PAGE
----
Israeli courts have backed the state’s position on the blockade of the occupied Gaza Strip “almost blindly” over the last decade, a new report has found.
According to Israeli NGO Gisha, which focuses on access issues for Palestinians under occupation, the Israeli court system has “persistently disregard[ed] international law and the legal framework it provides for the protection of their [Palestinians in Gaza] human rights”.
The compilation, and analysis, of key judgments compiled in “10 Years, 10 Judgments – How Israel’s courts sanctioned the closure of Gaza” “paints a bleak picture”, says Gisha.
In repeatedly affirming the state’s position, “the courts have sanctioned severe violations of Palestinians’ rights, primarily, the right to freedom of movement”.
One of the crucial points made in Gisha’s study, is that over the past decade, Israel’s Supreme Court “has evaded deliberation on Israel’s obligations toward residents of the Strip under international law – both the laws of belligerent occupation and human rights law”.
According to Gisha, the judgments presented in the report were chosen “due to their importance in terms of the critical impact they have had on the scope and depth of Israel’s access policy, and as a result, their influence on the lives of Gaza’s two million residents”.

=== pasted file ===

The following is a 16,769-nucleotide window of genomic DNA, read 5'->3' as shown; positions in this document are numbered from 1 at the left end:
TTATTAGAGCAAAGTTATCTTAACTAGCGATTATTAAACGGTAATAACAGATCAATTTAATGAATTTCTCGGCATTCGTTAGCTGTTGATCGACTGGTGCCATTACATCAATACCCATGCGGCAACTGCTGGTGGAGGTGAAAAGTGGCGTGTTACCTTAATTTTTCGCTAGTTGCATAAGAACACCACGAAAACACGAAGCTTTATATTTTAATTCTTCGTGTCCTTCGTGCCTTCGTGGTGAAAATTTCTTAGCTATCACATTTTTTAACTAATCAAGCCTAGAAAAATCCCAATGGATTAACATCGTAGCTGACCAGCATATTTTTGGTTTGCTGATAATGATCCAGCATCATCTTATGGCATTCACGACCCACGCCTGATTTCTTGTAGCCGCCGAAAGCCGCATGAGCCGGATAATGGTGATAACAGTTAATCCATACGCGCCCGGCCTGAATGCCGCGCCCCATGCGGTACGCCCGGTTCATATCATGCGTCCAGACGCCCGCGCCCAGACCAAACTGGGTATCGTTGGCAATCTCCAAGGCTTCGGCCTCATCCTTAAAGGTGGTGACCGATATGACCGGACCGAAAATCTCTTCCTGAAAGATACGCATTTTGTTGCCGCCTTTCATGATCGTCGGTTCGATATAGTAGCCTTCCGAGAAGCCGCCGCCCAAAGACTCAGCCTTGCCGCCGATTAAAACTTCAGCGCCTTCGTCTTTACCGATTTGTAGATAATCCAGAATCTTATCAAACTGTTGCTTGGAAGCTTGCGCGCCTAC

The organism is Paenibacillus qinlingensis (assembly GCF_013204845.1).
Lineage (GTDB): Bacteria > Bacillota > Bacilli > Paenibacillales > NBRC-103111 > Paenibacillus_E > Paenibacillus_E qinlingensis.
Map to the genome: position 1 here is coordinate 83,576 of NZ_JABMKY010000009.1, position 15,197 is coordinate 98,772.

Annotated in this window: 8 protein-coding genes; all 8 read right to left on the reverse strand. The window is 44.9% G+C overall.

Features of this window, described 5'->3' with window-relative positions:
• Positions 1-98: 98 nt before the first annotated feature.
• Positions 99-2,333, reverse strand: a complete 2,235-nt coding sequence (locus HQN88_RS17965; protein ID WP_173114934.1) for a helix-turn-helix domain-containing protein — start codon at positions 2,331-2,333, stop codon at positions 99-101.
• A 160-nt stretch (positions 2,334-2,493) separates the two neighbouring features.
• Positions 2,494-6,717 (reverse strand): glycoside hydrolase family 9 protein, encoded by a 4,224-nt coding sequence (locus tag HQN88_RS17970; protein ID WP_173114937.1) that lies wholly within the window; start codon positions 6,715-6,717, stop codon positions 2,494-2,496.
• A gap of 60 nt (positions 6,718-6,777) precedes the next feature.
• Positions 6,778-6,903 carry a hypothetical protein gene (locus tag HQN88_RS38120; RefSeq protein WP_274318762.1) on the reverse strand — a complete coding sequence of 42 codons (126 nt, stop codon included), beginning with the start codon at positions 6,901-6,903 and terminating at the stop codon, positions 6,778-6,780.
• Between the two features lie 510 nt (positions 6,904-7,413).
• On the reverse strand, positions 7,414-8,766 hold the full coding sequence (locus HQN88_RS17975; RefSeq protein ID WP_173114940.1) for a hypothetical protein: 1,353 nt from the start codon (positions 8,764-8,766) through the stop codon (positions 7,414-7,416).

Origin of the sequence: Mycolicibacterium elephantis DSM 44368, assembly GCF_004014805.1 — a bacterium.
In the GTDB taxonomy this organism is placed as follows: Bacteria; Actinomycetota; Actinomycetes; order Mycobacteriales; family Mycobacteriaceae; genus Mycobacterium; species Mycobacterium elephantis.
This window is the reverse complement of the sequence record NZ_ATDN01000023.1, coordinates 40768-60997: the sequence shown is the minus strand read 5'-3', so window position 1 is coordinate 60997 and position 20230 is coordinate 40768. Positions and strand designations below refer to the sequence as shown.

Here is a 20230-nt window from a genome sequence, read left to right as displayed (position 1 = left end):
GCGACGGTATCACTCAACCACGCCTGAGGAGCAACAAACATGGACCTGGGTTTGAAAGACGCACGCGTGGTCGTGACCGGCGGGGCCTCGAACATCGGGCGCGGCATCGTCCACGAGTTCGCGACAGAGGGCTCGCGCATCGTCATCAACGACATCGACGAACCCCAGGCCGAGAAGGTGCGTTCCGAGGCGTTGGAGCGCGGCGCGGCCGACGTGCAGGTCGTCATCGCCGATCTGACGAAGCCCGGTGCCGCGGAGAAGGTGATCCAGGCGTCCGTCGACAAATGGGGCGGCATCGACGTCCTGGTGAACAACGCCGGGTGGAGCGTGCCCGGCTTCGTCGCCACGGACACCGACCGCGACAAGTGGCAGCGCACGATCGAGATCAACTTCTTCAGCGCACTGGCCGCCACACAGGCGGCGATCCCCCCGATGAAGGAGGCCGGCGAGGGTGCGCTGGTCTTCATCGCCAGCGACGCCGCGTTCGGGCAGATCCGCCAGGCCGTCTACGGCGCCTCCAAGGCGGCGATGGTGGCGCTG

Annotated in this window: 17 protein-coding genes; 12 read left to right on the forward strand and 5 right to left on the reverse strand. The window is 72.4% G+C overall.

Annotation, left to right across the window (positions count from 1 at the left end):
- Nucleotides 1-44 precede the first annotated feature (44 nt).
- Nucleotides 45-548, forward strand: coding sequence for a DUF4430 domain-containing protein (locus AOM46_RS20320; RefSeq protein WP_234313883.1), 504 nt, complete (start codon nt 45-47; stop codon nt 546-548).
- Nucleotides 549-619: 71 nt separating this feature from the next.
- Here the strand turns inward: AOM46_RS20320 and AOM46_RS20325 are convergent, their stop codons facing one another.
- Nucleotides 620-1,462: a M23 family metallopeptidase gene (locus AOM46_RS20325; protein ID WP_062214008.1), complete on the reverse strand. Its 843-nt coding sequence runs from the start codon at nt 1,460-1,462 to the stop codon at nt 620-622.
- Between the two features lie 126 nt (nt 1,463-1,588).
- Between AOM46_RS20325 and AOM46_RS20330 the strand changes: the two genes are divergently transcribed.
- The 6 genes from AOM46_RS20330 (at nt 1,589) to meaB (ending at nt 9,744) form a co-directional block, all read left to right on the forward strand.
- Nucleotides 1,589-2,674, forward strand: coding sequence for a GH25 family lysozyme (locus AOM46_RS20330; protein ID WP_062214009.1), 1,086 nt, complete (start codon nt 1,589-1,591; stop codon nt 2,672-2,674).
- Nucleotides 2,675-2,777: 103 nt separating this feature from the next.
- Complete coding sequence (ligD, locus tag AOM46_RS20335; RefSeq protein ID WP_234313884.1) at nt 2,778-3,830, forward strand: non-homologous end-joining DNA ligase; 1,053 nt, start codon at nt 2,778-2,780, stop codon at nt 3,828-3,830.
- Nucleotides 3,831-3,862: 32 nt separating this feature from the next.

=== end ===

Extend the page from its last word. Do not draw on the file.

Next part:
The situation created by Israeli state policy, as affirmed by the courts, is “one in which Palestinians in Gaza have virtually no clear legal status in the post-disengagement era and no specific system of law that applies to them, that as such, would grant them rights”.
In almost all cases, the justices found “no cause for intervention” in Israel’s restrictive policies, concluding that Israel only bears unspecified, vaguely-defined “humanitarian obligations” towards the Palestinian population of the Gaza Strip.
“Abandoning a clear system of law in favour of a vague humanitarian rhetoric framework has given the state unlimited discretion”, Gisha notes, “leaving Gaza residents exposed to an exceedingly flimsy basis for the protection of their human rights.”
In one 2009 case, the Supreme Court “adopted the state’s position, ruling that Gaza residents were foreign nationals for all intents and purposes and had no vested right to enter Israel.”
Yet two years later, the same court “adopted the state’s contradictory position” in a separate case, “whereby residents of Gaza were not ordinary foreign nationals but “special” foreign nationals who come under special law”.
Policies upheld by the Supreme Court include the “separation policy”, “which tears families apart between the West Bank and Gaza”.
Gisha urged Israel’s courts “to intervene in Israel’s abdication of its legal responsibilities toward the two million residents of Gaza, and act to protect their fundamental human rights.”
The full report can be read and downloaded here.